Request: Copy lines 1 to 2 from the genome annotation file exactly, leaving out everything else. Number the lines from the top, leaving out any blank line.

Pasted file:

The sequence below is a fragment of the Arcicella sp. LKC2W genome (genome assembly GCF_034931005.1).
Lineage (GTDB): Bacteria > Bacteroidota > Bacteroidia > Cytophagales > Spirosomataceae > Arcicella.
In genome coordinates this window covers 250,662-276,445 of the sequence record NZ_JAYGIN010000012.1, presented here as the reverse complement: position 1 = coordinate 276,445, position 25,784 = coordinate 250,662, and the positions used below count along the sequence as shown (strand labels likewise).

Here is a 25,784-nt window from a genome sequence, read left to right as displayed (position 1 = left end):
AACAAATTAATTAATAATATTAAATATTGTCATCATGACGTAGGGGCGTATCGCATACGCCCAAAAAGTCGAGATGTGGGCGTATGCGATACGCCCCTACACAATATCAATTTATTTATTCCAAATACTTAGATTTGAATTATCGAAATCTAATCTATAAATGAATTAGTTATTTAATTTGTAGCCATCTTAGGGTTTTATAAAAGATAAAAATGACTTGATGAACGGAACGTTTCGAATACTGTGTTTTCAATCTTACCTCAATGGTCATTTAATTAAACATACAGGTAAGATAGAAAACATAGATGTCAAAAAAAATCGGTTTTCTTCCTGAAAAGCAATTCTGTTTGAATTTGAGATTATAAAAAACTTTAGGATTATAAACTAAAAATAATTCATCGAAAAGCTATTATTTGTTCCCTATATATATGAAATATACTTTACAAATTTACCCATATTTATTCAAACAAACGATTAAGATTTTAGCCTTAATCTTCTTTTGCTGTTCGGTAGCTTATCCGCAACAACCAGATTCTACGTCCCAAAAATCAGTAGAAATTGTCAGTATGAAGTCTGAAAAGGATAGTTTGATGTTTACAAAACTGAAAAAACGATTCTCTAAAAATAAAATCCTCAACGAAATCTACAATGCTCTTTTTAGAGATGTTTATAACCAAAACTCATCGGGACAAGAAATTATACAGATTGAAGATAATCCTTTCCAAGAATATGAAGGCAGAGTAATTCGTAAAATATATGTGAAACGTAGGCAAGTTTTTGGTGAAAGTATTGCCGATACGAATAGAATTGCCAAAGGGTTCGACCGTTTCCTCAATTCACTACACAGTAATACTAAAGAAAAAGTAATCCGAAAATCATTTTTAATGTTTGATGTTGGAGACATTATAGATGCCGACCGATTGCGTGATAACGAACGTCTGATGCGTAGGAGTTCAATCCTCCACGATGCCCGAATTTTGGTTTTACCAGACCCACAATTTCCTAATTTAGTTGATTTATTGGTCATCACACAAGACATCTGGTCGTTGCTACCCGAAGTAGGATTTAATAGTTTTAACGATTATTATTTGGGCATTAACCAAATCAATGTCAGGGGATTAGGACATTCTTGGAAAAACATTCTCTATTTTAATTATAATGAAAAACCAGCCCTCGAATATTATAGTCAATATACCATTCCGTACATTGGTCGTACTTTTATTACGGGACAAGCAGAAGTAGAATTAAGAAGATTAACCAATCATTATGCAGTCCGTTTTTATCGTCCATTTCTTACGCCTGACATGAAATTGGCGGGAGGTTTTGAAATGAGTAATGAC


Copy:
The sequence below is a fragment of the Arcicella sp. LKC2W genome (genome assembly GCF_034931005.1).
Lineage (GTDB): Bacteria > Bacteroidota > Bacteroidia > Cytophagales > Spirosomataceae > Arcicella.